In our program, we load the value “42” into register #26, r26 (pedantically we take note, r26 is actually the 27th register, since numbering starts at zero). We could have chosen r18, r19 or even r24 for that matter. Later, our register selection will become crucial, but for now #26 seems like a good choice.

The LDI instruction is followed by an STS instruction. STS is a mnemonic for “STore direct to data Space”. STS stores one byte from a Register into SRAM, the data space. In our inline code, we place the contents of register #26, r26 into the memory location of variable a. Quietly, behind the scenes, the assembler replaces “a” with the memory location of a. Neat.

Our program finishes by printing the contents of variable location a through the Serial Terminal. Hopefully this produces the output: “a = 42”.

A Few Caveats About Our Program

The variable must be global in scope. This causes the compiler to locate the variable inside SRAM. If we declared the variable a inside of the setup() function, it may have been stored temporarily on the stack or inside a register. If that was the case, the STS instruction would have caused an error because it only works when storing to SRAM. The stack is a subject of a different tutorial.

Furthermore, since the default arduino compilation uses the –Os optimization level, we must declare it “volatile”, so the optimizer doesn’t eliminate it. The optimizer is very good at what it does, like when it sees code that’s not necessary, it will artfully remove it. In our case here, we don’t want this code to be removed.

More To Come

With these two beginning tutorials we have covered the fundamentals of the inline assembler, basic syntax and a few assembler instructions. We will continue looking at the extended inline assembler, introducing new instructions as we go. Next, we’ll look at the “clobber list” then dive into the bizarre world of input and output operands.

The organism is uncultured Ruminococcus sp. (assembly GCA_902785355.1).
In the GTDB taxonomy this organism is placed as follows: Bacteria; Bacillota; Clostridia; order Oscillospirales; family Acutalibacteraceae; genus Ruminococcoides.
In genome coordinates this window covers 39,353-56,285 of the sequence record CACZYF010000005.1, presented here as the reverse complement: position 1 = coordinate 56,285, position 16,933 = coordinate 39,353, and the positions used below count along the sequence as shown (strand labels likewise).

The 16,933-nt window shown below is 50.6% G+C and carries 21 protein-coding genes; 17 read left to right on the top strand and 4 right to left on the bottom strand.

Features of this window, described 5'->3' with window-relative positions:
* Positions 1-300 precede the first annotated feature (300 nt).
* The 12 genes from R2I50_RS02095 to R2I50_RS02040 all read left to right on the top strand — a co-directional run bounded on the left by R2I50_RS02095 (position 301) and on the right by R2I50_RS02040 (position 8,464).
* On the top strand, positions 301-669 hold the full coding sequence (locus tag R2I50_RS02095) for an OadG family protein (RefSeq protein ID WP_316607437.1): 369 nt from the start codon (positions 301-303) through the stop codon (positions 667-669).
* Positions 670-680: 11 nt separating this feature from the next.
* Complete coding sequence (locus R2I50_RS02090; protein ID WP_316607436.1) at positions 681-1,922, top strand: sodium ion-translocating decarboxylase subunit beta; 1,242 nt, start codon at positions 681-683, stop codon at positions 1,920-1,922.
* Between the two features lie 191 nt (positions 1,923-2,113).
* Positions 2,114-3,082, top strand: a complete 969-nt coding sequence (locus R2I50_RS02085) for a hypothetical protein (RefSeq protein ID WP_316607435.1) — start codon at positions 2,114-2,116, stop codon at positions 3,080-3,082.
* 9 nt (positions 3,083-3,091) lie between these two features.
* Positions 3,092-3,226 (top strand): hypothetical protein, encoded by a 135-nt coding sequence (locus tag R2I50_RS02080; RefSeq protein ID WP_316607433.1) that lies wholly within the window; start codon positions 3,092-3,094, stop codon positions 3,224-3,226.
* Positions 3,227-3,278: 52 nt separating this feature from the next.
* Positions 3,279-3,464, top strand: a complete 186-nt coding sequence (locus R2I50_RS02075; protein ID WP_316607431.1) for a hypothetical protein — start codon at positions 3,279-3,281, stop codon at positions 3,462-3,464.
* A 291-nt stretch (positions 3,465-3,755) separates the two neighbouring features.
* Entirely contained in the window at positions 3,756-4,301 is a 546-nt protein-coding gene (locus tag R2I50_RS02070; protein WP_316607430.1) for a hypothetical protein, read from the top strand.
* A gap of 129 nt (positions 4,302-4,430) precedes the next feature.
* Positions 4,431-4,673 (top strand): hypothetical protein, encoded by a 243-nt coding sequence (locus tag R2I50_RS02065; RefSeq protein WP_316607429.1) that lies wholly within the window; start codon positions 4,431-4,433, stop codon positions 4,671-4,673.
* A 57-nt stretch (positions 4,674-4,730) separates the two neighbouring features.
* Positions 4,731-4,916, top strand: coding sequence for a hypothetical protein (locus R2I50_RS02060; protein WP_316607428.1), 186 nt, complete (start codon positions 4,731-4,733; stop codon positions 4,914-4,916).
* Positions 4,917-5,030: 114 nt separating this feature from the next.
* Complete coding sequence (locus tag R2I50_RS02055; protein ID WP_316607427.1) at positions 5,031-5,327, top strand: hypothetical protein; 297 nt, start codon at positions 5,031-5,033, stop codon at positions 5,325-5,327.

AVR 8-bit Instruction Set
AVR-GCC Inline Assembler Cookbook
Basic Asm — Assembler Instructions Without Operands
Extended Asm – Assembler Instructions with C Expression Operands

[updated: 4/8/16]

Also available as a book, with expanded coverage!



About Jim Eli

µC experimenter
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2 Responses to Arduino Inline Assembly Tutorial #2 (Extending asm)

  1. Markus says:

    In “Our First Inline Assembly Program” shouldn’t it be “int” instead of “char” as data type else you get no number but the ASCII representation of the register?

    • Jim Eli says:


      You are absolutely correct, when using a “char”, it will print the character representation of 42, or ‘*’. However an arduino integer is two bytes in size, and for this demonstration, I really want a 1-byte wide variable. I have updated the example to correct it (a byte, “unsigned char” or uint8_t would have been appropriate). I actually prefer to use the standard C99 typedefs rather than the sometimes ambiguous arduino char, int and long.

      It now works just as I desired. “Le bon Dieu est dans le détail”